How to Create a Chrome Extension in 10 Minutes Flat

about everything you could ever possibly want.

But, have you ever wanted to create your own Chrome extension? Have you ever wondered how difficult the process would be or what it would entail? Well, it turns out it is super easy—probably a lot easier than you ever imagined.

In this tutorial I am going to show you how to create a basic Chrome extension in about 5 minutes—no joke!

What we are going to build

I’m pretty obsessed about the speed of my website, http://simpleprogrammer.com, so I often utilize sites like GTmetrix to check my site speed, just to make sure it isn’t slowing down.

GTmetrix screenshot

I’ll often check other sites that I’m on as well, so I can see how they compare.

Well, wouldn’t it be nice if there was a Chrome extension that allowed you to use GTmetrix to check the site speed of whatever site you happened to be browsing, just by clicking a button?

I checked the Chrome Web Store and there wasn’t an extension that performed this action, so that’s exactly what we are going to build today.

What is a Chrome Extension?

Before we get started building our extension, it’s probably a good idea to have a basic understanding of what a Chrome extension is and how Chrome extensions work.

At a very basic level, a Chrome extension is just some HTML, CSS and JavaScript that allows you to add some functionality to Chrome through some of the JavaScript APIs Chrome exposes. An extension is basically just a web page that is hosted within Chrome and can access some additional APIs.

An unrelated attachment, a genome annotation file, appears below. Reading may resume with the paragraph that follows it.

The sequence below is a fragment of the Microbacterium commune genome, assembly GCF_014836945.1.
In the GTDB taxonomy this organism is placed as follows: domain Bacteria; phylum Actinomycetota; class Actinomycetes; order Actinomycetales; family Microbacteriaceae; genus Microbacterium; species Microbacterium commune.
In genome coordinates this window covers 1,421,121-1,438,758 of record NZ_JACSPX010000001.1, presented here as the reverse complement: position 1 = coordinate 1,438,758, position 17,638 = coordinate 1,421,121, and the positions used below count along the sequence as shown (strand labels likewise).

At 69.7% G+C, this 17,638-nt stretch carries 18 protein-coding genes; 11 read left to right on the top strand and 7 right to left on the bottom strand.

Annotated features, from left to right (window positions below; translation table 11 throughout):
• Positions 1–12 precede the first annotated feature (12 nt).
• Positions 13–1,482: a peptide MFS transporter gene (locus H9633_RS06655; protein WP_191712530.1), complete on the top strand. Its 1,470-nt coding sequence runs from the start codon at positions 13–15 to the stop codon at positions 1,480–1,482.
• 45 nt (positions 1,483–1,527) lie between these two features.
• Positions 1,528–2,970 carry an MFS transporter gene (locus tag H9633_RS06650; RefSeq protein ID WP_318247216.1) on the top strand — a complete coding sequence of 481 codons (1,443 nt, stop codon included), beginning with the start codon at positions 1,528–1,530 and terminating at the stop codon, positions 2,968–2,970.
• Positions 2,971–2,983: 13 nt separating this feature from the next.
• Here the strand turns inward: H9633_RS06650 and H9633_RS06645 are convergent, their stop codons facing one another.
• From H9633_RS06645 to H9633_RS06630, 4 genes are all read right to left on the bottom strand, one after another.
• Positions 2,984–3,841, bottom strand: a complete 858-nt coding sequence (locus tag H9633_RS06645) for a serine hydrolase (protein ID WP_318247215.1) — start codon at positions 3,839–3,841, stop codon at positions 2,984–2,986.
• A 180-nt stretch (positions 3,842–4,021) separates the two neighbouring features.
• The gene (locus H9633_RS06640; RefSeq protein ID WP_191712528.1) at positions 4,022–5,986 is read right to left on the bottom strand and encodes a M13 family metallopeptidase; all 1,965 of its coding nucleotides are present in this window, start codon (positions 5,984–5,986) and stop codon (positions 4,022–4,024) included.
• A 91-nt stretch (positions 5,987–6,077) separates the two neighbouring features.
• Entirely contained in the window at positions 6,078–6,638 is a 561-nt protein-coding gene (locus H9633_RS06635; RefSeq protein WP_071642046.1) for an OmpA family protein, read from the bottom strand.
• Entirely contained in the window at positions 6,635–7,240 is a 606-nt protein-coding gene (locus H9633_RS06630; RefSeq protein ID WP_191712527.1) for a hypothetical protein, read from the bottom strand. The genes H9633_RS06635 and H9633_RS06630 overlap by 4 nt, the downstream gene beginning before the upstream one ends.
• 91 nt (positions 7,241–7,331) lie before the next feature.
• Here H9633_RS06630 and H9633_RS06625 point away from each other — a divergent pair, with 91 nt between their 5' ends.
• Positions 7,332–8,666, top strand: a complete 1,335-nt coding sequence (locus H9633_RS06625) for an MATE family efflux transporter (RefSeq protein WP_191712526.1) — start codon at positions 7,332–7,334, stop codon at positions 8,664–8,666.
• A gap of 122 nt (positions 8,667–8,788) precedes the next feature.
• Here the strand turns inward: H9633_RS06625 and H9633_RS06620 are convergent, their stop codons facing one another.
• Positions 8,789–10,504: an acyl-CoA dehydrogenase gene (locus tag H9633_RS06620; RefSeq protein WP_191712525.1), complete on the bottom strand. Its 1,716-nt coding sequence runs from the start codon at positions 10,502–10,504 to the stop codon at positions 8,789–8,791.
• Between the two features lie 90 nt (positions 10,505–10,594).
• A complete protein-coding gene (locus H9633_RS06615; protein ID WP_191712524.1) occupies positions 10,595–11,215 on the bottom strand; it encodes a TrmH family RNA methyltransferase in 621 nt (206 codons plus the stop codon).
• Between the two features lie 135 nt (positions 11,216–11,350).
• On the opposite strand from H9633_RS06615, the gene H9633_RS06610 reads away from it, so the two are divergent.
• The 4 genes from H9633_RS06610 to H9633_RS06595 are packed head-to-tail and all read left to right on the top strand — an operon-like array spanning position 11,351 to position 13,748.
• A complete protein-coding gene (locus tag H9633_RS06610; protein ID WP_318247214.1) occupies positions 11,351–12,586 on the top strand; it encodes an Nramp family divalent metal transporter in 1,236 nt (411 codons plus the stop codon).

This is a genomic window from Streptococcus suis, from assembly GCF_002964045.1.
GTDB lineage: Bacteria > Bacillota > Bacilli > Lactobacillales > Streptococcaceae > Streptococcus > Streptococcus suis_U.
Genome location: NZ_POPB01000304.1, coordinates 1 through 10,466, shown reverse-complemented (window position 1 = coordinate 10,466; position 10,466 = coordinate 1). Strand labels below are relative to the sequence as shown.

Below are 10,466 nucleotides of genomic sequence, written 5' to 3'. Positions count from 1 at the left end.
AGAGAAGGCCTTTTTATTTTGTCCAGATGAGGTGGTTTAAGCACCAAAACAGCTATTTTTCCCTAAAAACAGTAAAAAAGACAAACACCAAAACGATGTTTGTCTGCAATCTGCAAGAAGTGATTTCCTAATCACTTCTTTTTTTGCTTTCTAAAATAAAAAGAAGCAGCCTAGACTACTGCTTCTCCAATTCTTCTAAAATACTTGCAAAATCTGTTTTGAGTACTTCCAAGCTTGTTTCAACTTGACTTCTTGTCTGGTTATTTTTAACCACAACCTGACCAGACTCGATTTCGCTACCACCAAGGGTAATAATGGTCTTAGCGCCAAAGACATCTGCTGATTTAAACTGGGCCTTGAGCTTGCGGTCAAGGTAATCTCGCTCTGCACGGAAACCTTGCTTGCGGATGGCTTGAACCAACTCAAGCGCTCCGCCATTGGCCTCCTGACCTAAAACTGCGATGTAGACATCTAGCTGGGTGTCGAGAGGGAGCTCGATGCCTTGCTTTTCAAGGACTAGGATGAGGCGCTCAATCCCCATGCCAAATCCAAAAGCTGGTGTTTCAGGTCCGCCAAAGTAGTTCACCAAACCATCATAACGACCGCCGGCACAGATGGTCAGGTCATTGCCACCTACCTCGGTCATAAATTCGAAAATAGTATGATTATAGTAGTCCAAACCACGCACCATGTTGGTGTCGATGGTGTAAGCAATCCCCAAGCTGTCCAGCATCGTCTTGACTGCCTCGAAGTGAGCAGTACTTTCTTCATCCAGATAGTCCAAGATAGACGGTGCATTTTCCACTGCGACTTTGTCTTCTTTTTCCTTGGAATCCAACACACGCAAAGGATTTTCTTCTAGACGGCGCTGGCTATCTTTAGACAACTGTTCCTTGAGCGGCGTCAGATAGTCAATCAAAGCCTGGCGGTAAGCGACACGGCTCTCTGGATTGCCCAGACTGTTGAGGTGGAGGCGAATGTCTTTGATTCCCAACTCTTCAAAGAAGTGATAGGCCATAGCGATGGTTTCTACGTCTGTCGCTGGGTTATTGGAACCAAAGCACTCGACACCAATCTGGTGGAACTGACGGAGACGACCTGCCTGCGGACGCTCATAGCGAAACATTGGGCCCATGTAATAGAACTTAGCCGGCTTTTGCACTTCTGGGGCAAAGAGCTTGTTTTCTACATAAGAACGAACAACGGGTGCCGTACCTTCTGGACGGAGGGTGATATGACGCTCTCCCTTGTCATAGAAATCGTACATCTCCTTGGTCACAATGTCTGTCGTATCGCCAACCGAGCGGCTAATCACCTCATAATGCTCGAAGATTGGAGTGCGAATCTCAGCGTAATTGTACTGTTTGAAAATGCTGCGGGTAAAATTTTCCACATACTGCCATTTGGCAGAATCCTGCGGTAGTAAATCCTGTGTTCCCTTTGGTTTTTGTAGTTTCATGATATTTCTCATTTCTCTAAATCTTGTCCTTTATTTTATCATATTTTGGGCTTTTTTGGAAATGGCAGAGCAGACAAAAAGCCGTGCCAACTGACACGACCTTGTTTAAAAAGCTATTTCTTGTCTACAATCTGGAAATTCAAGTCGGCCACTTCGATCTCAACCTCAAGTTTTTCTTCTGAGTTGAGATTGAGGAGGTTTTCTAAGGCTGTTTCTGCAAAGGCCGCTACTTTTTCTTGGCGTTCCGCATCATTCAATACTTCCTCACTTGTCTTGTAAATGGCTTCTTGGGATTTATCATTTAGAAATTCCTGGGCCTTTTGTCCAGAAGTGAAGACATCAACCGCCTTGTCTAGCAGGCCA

In this tutorial, I’m going to show you how to create a basic Chrome extension called a Browser Action extension. This kind of extension puts a button in the Chrome toolbar that will show an HTML page when clicked and optionally execute some JavaScript.

Chrome extensions can also be created to work only on certain pages through the use of Page Actions, they can run code in the background using Background Pages, and they can even modify an existing page loaded in the browser using Content Scripts. But for this tutorial we are going to keep things simple.

If you are interested in learning more about Chrome extensions in general, check out Chrome’s extensions documentation.